Underwater Photography Focusing

The ideal focus in this setting is three to four feet in front of the camera. Again, refraction can distort your view so it takes practice to determine where exactly this focus is. A useful tip here is to stretch out your hand. Then let your diving buddy do the same and touch fingers. The length between your shoulders is around four feet.



Motion is a much more important consideration in underwater photography than in regular photography. On land, the subjects may be moving, but underwater, literally everything is in constant motion. The subject, the background, your diving buddy, and even you yourself never stop moving as you swim along with the currents. Due to this factor, underwater photography should be a step-by-step process. It’s wise for beginners to start with photos of corals, crustaceans, or eels hiding in coral outcrops and other relatively immobile or slow moving critters. And be mindful of fin kick-up as it can obscure underwater photos and scare off your subjects.

Underwater Photography Lighting


Perhaps by now, you’ve understood the magnitude of the effects of light refraction. In terms of lighting, the deeper you go, the less light you get. And as you go deeper and deeper, it is the red color that disappears first. And as you go further, the color spectrum becomes increasingly narrower. To address that restriction, underwater photographers use strobe flashes which can provide the missing parts of the color spectrum. They’re usually suitable for a range of three to five feet. There are specific types of strobes for the different depths you might choose to go to.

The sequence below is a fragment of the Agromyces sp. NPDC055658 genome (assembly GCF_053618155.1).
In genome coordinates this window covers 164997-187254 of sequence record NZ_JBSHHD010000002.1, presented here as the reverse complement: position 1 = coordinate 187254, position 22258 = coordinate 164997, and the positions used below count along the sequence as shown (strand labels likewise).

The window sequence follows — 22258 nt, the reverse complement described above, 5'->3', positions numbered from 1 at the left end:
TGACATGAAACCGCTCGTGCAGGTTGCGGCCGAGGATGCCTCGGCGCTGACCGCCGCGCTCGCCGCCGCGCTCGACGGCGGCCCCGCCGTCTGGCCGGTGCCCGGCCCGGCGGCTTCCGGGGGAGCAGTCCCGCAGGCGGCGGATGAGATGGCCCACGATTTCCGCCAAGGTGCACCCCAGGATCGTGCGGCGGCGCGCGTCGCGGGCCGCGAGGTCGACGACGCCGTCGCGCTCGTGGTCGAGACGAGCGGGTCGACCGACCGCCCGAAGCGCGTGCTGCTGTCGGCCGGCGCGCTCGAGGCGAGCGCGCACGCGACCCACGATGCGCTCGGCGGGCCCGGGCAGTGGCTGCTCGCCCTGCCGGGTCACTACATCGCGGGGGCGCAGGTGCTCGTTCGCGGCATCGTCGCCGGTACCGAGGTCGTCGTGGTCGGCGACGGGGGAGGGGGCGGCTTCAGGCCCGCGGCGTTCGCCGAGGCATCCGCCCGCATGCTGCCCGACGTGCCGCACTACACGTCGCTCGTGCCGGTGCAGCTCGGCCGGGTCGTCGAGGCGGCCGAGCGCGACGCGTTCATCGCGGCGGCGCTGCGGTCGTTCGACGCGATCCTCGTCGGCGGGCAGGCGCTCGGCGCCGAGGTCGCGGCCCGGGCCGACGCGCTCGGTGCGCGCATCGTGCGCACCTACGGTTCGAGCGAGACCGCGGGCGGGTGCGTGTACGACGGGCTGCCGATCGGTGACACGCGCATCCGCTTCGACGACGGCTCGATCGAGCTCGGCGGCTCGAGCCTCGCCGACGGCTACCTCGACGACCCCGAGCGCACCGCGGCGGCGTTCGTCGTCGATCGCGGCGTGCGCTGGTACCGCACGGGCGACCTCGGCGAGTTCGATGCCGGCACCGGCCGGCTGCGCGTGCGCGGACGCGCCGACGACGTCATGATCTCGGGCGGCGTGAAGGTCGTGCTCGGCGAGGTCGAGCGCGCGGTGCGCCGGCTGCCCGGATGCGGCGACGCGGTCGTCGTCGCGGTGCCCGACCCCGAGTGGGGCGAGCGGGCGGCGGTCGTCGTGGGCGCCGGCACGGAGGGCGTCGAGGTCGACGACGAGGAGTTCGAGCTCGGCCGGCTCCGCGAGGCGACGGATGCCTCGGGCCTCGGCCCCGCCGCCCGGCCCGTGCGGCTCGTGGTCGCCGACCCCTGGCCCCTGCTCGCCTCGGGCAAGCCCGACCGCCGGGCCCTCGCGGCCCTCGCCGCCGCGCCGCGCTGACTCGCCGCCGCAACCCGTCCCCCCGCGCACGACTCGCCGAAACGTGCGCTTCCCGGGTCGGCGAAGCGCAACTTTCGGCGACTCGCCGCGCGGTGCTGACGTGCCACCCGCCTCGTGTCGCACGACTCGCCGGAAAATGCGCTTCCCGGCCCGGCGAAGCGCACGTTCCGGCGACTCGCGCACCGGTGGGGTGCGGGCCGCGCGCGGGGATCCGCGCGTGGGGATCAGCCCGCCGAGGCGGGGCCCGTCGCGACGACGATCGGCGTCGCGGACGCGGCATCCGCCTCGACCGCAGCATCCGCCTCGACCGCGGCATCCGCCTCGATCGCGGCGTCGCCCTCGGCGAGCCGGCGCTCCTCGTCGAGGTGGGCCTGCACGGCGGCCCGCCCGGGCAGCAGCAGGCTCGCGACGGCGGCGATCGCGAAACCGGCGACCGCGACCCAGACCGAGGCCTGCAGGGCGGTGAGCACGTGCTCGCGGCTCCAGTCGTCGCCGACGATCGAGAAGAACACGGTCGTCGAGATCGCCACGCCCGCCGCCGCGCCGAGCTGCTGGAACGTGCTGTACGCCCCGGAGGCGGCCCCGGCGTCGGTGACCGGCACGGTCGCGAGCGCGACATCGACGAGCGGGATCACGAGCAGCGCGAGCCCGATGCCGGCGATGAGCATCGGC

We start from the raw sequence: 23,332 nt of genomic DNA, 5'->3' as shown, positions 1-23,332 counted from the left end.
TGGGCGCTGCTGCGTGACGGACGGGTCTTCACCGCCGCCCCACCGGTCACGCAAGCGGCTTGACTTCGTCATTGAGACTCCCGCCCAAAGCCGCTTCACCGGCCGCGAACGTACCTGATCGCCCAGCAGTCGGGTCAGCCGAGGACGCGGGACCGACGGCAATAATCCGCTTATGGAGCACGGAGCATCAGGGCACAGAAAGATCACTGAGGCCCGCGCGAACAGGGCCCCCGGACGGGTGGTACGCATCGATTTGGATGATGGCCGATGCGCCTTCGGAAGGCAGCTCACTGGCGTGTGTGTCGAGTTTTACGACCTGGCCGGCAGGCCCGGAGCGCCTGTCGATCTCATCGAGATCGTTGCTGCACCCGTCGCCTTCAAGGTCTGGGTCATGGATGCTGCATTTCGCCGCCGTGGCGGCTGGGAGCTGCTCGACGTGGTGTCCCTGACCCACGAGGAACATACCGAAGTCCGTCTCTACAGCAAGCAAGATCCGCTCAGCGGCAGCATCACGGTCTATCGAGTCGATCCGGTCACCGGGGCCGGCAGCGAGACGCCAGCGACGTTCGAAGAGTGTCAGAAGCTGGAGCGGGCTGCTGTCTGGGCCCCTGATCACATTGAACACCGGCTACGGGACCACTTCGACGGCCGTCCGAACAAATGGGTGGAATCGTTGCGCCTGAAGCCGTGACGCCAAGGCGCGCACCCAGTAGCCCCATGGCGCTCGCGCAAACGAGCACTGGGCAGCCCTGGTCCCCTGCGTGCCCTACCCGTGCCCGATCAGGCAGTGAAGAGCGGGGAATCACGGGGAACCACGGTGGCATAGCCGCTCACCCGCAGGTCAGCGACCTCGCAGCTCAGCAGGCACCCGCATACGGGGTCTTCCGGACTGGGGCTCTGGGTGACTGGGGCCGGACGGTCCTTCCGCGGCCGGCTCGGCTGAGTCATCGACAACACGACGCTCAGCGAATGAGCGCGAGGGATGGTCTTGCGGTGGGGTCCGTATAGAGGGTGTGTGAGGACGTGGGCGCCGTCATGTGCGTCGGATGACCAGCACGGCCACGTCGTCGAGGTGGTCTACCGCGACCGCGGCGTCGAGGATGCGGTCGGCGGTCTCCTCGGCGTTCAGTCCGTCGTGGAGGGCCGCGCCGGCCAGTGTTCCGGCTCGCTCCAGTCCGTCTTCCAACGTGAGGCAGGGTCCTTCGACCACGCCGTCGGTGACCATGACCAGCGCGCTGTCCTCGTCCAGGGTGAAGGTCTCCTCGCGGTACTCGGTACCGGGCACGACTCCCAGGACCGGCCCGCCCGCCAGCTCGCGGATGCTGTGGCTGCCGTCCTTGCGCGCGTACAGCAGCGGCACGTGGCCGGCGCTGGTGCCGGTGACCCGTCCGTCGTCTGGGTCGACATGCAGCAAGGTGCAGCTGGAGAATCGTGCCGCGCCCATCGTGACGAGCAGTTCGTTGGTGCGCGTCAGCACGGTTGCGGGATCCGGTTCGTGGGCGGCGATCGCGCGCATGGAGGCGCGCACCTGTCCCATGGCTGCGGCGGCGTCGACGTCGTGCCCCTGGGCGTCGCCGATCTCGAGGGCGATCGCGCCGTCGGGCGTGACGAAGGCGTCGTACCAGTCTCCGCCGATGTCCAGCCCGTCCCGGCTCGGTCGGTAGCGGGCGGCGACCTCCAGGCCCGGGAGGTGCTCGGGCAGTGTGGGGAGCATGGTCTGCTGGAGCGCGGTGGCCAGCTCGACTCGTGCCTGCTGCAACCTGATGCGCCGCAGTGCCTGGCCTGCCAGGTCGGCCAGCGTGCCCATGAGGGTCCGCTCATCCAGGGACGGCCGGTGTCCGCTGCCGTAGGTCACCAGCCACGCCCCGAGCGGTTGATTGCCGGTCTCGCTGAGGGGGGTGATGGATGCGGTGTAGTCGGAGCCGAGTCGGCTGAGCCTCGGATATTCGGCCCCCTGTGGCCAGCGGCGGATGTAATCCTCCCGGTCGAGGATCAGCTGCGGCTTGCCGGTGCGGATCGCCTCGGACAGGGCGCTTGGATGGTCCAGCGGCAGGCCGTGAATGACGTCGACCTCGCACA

Underwater Photography Practice and Preparation

The secret to becoming a successful underwater photography is to simply practice the art. It’s the universal rule for all types of photography. More practice means better photos. As you get yourself accustomed to underwater photography, you’ll improve your photos. A practical tip here is to practice real hard before you embark on that expensive trip to the Great Barrier Reef.

A great way to practice the basics of this type of photography is snorkeling. In contrast to diving, you won’t have much lighting problems in snorkeling. You’ll be able to get used to the water magnification, light refraction, and water motion. Preparation is also an important element. For example, if you’re planning to dive in areas with fast-moving fish, be sure to set the camera to fast shutter speeds and high-speed exposures before going into the water. That’s to save you from having to fiddle with your camera as the perfect shot swims in front of you. And it saves you time too.

Clearly, underwater photography is very different from the regular photography we do on land. Because of its uniqueness, the challenges it presents are also different from that of the rest. Thus, it is important for the photographer to adapt and develop a new perspective in seeing things. I guess the best advice I can give is for you to practice, practice, practice. It is only through practice that you’ll be able to take underwater photos that are nothing less than spectacular.